By the Rt. Rev. Henry N. Parsley, Jr.,
Visiting Bishop for the Diocese of South Carolina
The Fourth Sunday of Easter is known as Good Shepherd Sunday. Nearly always we hear the words of Psalm 23, one of the most beloved passages in the Bible for many of us. The image of God as shepherd springs from the lived experience of agrarian people who tended flocks and knew shepherding intimately. We do not see many shepherds in our day; yet the 23rd Psalm profoundly resonates with us. Most of us know it by heart. As a bishop I think of it always as I carry my pastoral staff, the symbol of the good shepherd.
Meditate on it with me for a moment, using the translation most of us have in our memory bank. There are three movements in the psalm: verses 1-3, 4-5, and 6. I like to think of them, mnemonically, as provision, presence, and promise.
The first, “provision,” begins, “The Lord is my shepherd; I shall not want.” A shepherd’s task is to keep the flock moving to find what they need to flourish. God, the psalm affirms, does the same for us. Green pastures for nourishment, still waters for hydration, safe pathways for movement. These metaphors for God’s loving care “restore the soul,” giving us physical and spiritual vitality. The gifts of the good earth give us bodily nourishment; God’s love sustains us inwardly. “The sure provisions of my God attend me all my days,” as Issac Watts’ great hymn says.
The second part, “presence,” acknowledges that we, like sheep, go though dark times. “Though I walk through the valley of the shadow of death, I will fear no evil.” The assurance is not that life won’t be difficult. It is for all of us at times. The assurance is that the divine presence is with us. The shepherd’s “rod and staff” protect us from the dark. Indeed in the wilderness times of life, God sets a table for us and our “cup runneth over.” I will always remember asking a young couple who had lost a young child to cancer about their faith struggles. They said that they could not have gotten through it without knowing that God and the church’s love were with them each day. Presence is the gift.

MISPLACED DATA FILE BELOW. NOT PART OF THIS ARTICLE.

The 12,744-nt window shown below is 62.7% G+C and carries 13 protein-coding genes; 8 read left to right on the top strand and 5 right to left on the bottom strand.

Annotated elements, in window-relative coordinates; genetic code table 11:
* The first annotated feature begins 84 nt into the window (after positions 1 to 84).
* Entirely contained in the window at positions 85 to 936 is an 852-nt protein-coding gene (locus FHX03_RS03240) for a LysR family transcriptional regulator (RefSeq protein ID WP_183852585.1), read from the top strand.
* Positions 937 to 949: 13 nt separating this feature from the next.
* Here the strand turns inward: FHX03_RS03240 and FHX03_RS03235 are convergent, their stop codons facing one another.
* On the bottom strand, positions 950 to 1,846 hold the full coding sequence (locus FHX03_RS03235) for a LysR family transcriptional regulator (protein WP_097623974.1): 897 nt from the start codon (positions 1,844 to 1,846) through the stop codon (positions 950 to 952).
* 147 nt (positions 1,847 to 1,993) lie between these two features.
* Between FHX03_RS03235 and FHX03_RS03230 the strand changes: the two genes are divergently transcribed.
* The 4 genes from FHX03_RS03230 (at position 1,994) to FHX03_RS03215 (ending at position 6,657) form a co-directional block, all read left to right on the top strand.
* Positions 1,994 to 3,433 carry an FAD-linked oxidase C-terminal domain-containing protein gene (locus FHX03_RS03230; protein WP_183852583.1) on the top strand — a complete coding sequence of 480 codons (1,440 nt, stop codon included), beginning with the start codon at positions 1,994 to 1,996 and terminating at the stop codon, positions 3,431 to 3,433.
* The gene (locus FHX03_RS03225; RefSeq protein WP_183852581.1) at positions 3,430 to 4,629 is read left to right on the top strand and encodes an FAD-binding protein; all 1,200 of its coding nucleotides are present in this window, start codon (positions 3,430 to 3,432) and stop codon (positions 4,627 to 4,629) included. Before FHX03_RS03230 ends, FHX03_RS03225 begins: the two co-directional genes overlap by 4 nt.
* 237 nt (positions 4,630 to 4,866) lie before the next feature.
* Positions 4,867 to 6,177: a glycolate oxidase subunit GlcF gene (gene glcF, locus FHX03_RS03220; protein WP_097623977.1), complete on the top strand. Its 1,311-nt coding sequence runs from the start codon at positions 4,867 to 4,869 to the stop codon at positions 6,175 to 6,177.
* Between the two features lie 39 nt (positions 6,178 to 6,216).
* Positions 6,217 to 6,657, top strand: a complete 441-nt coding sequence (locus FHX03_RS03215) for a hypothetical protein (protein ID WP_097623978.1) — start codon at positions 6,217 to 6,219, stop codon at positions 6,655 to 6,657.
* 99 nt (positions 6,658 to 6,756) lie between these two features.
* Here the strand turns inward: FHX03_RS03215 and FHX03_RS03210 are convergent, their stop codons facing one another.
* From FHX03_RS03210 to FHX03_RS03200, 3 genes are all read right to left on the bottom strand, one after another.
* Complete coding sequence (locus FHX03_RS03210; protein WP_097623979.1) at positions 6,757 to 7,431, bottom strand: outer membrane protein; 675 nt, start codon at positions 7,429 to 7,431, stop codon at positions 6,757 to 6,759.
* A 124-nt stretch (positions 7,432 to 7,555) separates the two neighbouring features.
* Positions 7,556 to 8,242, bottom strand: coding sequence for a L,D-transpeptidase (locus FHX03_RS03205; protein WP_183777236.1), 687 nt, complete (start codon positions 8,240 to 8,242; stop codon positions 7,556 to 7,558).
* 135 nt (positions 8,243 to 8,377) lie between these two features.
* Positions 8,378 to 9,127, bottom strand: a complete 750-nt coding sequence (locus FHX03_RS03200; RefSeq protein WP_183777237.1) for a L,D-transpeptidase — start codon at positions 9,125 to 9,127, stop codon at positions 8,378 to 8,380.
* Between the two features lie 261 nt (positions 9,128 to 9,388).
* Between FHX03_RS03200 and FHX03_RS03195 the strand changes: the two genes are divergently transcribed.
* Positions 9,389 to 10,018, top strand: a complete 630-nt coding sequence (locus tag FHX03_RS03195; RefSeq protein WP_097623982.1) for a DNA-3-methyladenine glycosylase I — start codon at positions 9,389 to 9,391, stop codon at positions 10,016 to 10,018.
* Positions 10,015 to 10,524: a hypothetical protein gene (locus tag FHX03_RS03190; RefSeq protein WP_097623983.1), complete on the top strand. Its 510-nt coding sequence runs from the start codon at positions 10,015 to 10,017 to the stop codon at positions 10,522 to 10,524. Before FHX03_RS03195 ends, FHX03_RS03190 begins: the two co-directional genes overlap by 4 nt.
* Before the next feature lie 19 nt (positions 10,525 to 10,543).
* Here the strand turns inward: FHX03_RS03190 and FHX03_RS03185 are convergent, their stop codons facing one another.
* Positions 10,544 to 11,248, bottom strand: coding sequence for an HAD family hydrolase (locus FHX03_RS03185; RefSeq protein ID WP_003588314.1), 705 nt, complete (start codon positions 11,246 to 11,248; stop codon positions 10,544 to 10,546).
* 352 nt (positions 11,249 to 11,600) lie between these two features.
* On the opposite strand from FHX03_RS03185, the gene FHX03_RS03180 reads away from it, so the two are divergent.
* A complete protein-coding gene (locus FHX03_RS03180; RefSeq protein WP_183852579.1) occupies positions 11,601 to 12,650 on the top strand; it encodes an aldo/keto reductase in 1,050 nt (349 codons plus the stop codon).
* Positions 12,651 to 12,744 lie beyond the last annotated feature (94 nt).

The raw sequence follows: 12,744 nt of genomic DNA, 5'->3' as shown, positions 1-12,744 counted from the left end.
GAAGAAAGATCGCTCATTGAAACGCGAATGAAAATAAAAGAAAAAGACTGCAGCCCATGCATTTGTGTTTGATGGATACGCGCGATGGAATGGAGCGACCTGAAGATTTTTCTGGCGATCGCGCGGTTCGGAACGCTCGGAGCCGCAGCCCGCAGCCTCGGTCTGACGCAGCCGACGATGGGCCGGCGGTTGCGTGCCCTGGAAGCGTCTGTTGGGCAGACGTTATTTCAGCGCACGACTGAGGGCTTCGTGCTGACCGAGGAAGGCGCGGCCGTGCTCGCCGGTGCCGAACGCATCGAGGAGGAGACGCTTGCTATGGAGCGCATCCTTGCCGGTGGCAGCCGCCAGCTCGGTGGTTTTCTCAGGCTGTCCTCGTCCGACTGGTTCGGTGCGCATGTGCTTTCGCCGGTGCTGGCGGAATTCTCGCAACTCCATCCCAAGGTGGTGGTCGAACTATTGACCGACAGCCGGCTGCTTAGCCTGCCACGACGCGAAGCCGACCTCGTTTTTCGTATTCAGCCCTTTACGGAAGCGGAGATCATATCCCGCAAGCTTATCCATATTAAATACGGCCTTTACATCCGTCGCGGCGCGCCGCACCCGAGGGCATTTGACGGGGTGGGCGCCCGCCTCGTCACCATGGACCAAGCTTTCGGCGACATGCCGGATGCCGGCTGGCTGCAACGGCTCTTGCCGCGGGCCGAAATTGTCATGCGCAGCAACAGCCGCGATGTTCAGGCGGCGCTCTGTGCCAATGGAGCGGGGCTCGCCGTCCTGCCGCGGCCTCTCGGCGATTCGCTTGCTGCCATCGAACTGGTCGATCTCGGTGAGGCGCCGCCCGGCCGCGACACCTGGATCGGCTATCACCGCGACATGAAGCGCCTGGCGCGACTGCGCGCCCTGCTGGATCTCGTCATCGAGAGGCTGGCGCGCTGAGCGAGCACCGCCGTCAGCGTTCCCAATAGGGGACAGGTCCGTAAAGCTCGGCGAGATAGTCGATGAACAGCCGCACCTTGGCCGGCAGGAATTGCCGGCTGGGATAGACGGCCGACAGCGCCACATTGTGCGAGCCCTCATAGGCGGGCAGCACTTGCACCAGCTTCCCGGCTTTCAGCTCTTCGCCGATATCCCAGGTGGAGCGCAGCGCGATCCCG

The final part, “promise,” is a single verse. “Surely goodness and mercy shall follow me all the days of my life,” the poet proclaims. The verb reminds us that a shepherd’s place is in the back of the flock, guiding them forward and, with the staff (or a sheep dog), nudging back those who wander. God’s goodness and mercy are in the midst of our life encouraging us to keep moving in just the same way. The promise is that God is always trying to give us what is good and will mercifully nudge us back when we fail. That promise, the psalm concludes, goes even beyond this life: “I will dwell in the house of the Lord forever.” God’s following goodness and mercy reach into the mystery of eternity. Beyond our final breath the good shepherd will never let us go. Our dwelling place in this miraculous world will one day open on to transcendent glory. As an old prayer says, “Bring us, O Lord God, at our last awakening into the house and gate of heaven; to enter into that gate and dwell in that house, where there shall be no darkness nor dazzling but one equal light…in the habitations of your majesty and of your glory, world without end.”
Saying this psalm and remembering the “3 p’s” helps set me right daily. I commend it to you.
The Rt. Rev. Henry Nutt Parsley, Jr.
During the uncertain times created by the COVID-19 Coronavirus pandemic in March 2020, leadership of the diocese will send out regular meditations on Mondays, Wednesdays, and Saturdays for the next while as we all adjust to a new chapter of living and being the Church.